The UK’s next 10 years of quantum strategy
Electronic Specifier recently attended the National Quantum Showcase 2023 in which it delved into the UK’s next 10 years of quantum strategy.
Quantum technology stands tall as a rapidly emerging technology, whether it be on the computational front, security, sensors, or otherwise, the applications for this vast technology are yet to even be truly realised. As detailed by Chris Jones during the talk: “Here in the UK, much work has been done in the past decade to ensure that the UK stands tall as a pioneer in the quantum field for the next ten years,” pushing for research and development, innovation, and creating hubs which can enable these feats.
At the National Quantum Showcase, Rachel Maze, Head of Quantum Technologies Policy at the Department for Science, Innovation & Technology, held a panel featuring Chris Jones, Deputy Challenge Director at Innovate UK, Dr Katharine Dunn, Joint Head of Quantum Technologies at EPSRC, Tanuj Jain, Head of Projects and Stakeholder Engagement at the Regulatory Horizons Council of DSIT, and Dr Sonali Mohapatra, Quantum Innovation Sector Lead at the National Quantum Computing Centre, to discuss the key aims of the UK’s quantum strategy and the direction it is heading over the next ten years.
The key themes for the talk were laid out almost immediately, with Maze stating that the UK’s key strategy is to maintain its existing quantum landscape and build upon it. “Quantum is a key part of the UK technology strategy,” she says, “and the UK must remain internationally competitive.
“The government is committed to investing a minimum of £2.5bn of funding into quantum research and development over the next 10 years.
“The UK needs to be the home of world-leading quantum science, as well as continuing to grow UK-based knowledge and skills,” detailed Maze.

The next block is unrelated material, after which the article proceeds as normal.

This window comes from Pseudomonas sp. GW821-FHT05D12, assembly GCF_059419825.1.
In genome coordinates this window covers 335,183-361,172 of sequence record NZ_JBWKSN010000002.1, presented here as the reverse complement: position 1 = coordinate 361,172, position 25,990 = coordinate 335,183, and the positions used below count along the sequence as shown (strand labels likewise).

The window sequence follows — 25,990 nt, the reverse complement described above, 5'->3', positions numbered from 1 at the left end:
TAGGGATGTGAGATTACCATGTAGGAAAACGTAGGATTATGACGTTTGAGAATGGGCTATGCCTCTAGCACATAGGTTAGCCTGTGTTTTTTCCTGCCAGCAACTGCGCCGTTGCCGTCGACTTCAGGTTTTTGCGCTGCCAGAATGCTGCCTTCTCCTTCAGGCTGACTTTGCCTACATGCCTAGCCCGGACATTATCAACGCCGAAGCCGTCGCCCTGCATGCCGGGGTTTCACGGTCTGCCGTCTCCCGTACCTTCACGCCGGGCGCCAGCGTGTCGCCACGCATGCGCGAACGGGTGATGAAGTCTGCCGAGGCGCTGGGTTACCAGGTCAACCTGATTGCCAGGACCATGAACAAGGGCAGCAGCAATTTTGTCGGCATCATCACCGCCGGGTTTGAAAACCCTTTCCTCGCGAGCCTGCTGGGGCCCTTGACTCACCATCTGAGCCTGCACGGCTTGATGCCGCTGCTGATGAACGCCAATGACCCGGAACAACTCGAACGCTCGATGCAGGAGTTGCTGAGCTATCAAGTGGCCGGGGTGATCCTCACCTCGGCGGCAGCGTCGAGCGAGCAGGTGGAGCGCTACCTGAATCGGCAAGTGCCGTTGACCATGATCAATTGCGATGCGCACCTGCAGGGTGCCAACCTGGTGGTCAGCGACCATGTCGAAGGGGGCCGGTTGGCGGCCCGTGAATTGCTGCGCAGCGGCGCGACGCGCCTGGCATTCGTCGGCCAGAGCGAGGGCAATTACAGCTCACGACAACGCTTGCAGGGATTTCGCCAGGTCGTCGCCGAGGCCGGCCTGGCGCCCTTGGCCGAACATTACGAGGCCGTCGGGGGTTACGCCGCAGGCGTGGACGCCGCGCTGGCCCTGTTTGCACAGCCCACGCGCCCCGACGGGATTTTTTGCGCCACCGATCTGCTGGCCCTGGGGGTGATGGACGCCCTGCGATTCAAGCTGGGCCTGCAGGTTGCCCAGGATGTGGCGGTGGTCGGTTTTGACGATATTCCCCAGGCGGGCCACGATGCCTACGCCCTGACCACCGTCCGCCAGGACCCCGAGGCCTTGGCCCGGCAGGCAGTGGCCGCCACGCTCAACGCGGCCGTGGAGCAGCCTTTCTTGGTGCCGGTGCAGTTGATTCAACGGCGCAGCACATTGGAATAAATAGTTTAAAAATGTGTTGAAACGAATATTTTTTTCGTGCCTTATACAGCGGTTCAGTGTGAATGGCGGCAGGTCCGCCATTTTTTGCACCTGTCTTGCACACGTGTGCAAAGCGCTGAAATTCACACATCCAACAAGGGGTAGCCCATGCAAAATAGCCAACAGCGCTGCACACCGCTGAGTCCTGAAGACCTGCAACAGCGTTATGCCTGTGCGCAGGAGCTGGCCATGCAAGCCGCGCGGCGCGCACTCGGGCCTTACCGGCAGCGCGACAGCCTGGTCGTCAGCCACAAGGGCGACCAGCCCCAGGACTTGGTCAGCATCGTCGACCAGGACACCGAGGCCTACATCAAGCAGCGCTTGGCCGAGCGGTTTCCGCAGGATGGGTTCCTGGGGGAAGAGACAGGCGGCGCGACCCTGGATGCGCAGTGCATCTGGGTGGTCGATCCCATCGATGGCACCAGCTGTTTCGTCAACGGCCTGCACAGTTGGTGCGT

To achieve this, the panel took turns outlining the various methods that will be undertaken, as well as noting the challenges that will present themselves in the near future.
Collaboration was a crucial topic, the UK, as much as it would love to, cannot undertake quantum alone. Whilst international competitiveness was a driving force of the strategy moving forward, bringing in external talent and enabling collaboration domestically and internationally is key to success in this regard.
Jones noted how “the UK has one of the most active quantum landscapes in the world,” showcasing the collaborative nature of the industry in the UK. For him, collaborative research and development is one of the key pillars enabling the growth of quantum business in the UK, and upholding it is key to the next decade. Maze was quick to add how collaboration is continually ”enabled through the UK’s quantum hubs,” which “actively encourage partnerships and innovations.” These hubs include the likes of the NQTP Programme, which were also in attendance, such as the Quantic Hub, QCS Hub, and the Sensors & Timing Quantum Hub. Hubs act as focal points for research and development, commercialisation, regulation, as well as partnerships and are a cornerstone of the UK quantum strategy of the decade gone and upcoming. As Maze described “The UK is constantly looking to expand international partnerships,” however, under the guise that this cutting-edge research will take place here in the UK.
Scaling and delivering quantum
The scaling and delivery of quantum also took centre stage, with Dr. Mohopatra and Jones diving into the details of how these areas will look over the next ten years. Jones described, here in the UK “we are using a variety of delivery streams to help quantum businesses grow, collaborate, and most crucially, innovate.”